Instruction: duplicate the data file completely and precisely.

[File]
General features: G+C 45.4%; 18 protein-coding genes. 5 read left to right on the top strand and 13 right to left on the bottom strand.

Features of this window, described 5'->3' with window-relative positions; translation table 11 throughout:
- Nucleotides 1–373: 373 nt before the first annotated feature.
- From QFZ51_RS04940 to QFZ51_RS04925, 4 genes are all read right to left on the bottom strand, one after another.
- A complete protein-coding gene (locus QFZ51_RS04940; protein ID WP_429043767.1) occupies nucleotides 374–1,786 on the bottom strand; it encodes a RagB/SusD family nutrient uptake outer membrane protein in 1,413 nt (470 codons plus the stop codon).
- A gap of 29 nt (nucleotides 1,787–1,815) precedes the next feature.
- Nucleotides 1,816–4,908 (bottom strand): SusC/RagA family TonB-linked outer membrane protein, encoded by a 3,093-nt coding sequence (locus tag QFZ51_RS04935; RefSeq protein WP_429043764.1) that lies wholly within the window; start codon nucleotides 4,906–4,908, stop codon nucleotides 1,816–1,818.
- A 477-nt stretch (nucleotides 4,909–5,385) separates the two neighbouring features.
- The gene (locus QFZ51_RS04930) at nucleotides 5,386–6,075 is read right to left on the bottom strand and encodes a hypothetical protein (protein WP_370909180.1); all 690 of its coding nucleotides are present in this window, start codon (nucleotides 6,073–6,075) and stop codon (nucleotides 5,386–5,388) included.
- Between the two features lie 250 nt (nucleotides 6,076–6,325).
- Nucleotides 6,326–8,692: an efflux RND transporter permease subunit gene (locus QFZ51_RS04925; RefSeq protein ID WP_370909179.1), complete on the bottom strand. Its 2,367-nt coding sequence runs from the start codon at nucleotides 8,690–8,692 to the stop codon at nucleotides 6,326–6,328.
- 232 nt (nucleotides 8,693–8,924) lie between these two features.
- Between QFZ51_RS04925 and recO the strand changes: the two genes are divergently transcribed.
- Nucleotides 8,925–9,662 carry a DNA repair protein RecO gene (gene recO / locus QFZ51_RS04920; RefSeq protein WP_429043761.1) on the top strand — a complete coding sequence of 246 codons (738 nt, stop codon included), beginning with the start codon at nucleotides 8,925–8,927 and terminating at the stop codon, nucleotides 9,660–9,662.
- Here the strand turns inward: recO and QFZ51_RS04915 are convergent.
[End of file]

General features: G+C 45.4%; 18 protein-coding genes. 5 read left to right on the top strand and 13 right to left on the bottom strand.

Features of this window, described 5'->3' with window-relative positions; translation table 11 throughout:
- Nucleotides 1–373: 373 nt before the first annotated feature.
- From QFZ51_RS04940 to QFZ51_RS04925, 4 genes are all read right to left on the bottom strand, one after another.
- A complete protein-coding gene (locus QFZ51_RS04940; protein ID WP_429043767.1) occupies nucleotides 374–1,786 on the bottom strand; it encodes a RagB/SusD family nutrient uptake outer membrane protein in 1,413 nt (470 codons plus the stop codon).
- A gap of 29 nt (nucleotides 1,787–1,815) precedes the next feature.
- Nucleotides 1,816–4,908 (bottom strand): SusC/RagA family TonB-linked outer membrane protein, encoded by a 3,093-nt coding sequence (locus tag QFZ51_RS04935; RefSeq protein WP_429043764.1) that lies wholly within the window; start codon nucleotides 4,906–4,908, stop codon nucleotides 1,816–1,818.
- A 477-nt stretch (nucleotides 4,909–5,385) separates the two neighbouring features.
- The gene (locus QFZ51_RS04930) at nucleotides 5,386–6,075 is read right to left on the bottom strand and encodes a hypothetical protein (protein WP_370909180.1); all 690 of its coding nucleotides are present in this window, start codon (nucleotides 6,073–6,075) and stop codon (nucleotides 5,386–5,388) included.
- Between the two features lie 250 nt (nucleotides 6,076–6,325).
- Nucleotides 6,326–8,692: an efflux RND transporter permease subunit gene (locus QFZ51_RS04925; RefSeq protein ID WP_370909179.1), complete on the bottom strand. Its 2,367-nt coding sequence runs from the start codon at nucleotides 8,690–8,692 to the stop codon at nucleotides 6,326–6,328.
- 232 nt (nucleotides 8,693–8,924) lie between these two features.
- Between QFZ51_RS04925 and recO the strand changes: the two genes are divergently transcribed.
- Nucleotides 8,925–9,662 carry a DNA repair protein RecO gene (gene recO / locus QFZ51_RS04920; RefSeq protein WP_429043761.1) on the top strand — a complete coding sequence of 246 codons (738 nt, stop codon included), beginning with the start codon at nucleotides 8,925–8,927 and terminating at the stop codon, nucleotides 9,660–9,662.
- Here the strand turns inward: recO and QFZ51_RS04915 are convergent.